Short History of LincolnLincoln is an important regional centre which is popular with locals but has yet to be discovered by the tourists. It is dominated by the cathedral, set on top of the hill, which is a prominent landmark for miles across the flat Lincolnshire landscape.
The name Lincoln probably comes from the pre-Roman iron age settlement of Lindon (Lin means pool and don means the foot of the hill) which was around what is now Brayford Pool.
The town first came to prominence in Roman times. The 9th legion settled here after Claudius invaded Britain and built a legionary fortress on the top of the hill. The name was Latinised to Lindum. Retired soldiers settled here and it became a Colonia. By the C4th it was one of the four major cities of England. A lake was formed by widening the River Witham (now Brayford Pool) and Lindum became a major port with links to the sea at the Wash. The Foss Dyke was built to link it to the River Trent and, via that, to the Humber estuary.
A bishopric was established here by Constantine the Great in 313/4AD, spreading from the Thames to the Humber.
After the Romans left, the area was largely unpopulated until the arrival of the Vikings in the C9th. Many of the ‘gate’ street names, date from this time – Danesgate, Bailgate, Clasketgate, Westgate. Steep Hill is built on the line of Ermine Street, the Roman Road from the south. Newport Arch at the top of Bailgate was the north gate of the Roman city. It is still in use.
The west gate into Lincoln Castle was built over a C2nd gate and city wall.
The remains of the east gate can be seen in front of the Eastgate Hotel.
( Priory Gate on Pottersgate by the Cathedral is NOT Roman, but a Victorian replacement for the medieval gateway into the Cathedral Close.)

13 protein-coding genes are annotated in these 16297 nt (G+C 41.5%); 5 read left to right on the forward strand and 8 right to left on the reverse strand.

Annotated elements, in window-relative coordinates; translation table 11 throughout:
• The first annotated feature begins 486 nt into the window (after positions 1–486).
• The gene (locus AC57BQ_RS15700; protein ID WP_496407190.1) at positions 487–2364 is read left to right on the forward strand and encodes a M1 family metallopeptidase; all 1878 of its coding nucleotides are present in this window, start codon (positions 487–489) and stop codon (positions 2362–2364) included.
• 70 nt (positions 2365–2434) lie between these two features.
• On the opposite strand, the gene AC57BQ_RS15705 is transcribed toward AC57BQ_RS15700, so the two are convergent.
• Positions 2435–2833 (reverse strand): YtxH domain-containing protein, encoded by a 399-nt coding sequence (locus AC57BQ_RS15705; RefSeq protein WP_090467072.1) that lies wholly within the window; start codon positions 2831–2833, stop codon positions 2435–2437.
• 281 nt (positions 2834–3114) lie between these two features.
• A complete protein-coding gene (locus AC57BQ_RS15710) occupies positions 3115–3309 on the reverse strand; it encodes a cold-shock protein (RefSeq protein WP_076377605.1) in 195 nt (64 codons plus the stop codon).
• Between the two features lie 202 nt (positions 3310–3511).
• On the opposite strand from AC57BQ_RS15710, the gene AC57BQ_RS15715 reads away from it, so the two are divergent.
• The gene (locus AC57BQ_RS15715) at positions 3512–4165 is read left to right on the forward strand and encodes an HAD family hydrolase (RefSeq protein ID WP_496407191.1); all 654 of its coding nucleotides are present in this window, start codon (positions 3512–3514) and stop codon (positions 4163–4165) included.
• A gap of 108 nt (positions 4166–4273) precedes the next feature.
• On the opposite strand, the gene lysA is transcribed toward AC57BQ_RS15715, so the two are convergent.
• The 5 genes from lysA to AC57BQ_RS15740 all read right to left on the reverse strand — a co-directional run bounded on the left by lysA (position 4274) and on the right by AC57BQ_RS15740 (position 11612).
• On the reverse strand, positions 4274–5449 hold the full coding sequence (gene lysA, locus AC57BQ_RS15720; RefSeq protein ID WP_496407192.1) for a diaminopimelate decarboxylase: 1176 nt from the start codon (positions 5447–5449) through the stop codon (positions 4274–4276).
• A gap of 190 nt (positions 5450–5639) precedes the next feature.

There was an Anglo-Saxon cathedral at the top of the hill, probably on the site of the present building. A graveyard has been discovered during archaeological work in the grounds of the castle.
After the Norman Conquest, William built one of his first castles here. By 1068, Lincoln was the second wealthiest city in England, with its wealth coming from wool. It was a major international port trading with the Mediterranean and Baltic.
Work started on a stone cathedral in 1072. This was damaged by fire in 1141 and by an earthquake in 1185. The present building dates from the C13th. The Shrine of St Hugh was a major pilgrim centre, bringing pilgrims and wealth to the city. In more recent times, Lincoln Cathedral stood in for Westminster Abbey in the film “The Da Vinci Code”, when the cathedral bell had to be silenced.
A reflection of the importance of the city is the fact that a copy of the Magna Carta was presented to the cathedral in 1215. It is now displayed in a special vault in the castle.
From the late Middle Ages, the town slowly began to decline as it faced increasing competition from Hull and Boston. By the C18th it was a small market town. The decline was halted in the mid C19th when Lincoln became a centre for heavy engineering and the railway arrived. The population grew rapidly and like other industrial centres, Lincoln became dirty, overcrowded and unsanitary.
Heavy industry declined after the Second World War when many firms were taken over and closed. Now it is dependent on the service industry and tourism. In 1996, the University of Lincolnshire and Humberside opened adjacent to Brayford Pool as part of a regeneration project for the area. This became the University of Lincoln in 2001 and has grown in size and reputation, injecting more than £250 million a year into the local economy.
At the start of the C21st, Lincoln is again a thriving, busy city, It is popular with locals but has yet to be discovered by foreign visitors. This is a shame as it does have a wealth of history and a lot to offer the visitor. It hasn’t got the walls and appeal of nearby York, but it doesn’t have the crowds either...
It probably isn’t the place for the shopaholic visitor. I’ve never really rated Lincoln as a shopping mecca although it does have the Waterside Centre and St Marks Retail Park at the bottom end of the town. Most of the shops are based along High Street with a few spreading onto neighbouring streets. Many are small and all the chains have a presence.
AND FINALLY, if visiting Lincoln, don’t forget the Lincolnshire Vintage Vehicle Society, on the south western side of Lincoln. This has a good display of buses, cars and commercial vehicles. They also have running days at Easter and the first Sunday in November when they have their buses and cars providing rides. These are popular events with all ages.
There is a lot to see and do in Lincoln and the following pages list some of these. For convenience, I've divided it into Lower town #2 (from the bottom of High Street to the Stonebow), Steep Hill #4 and the Upper Town #5 (which covers the Cathedral quarter).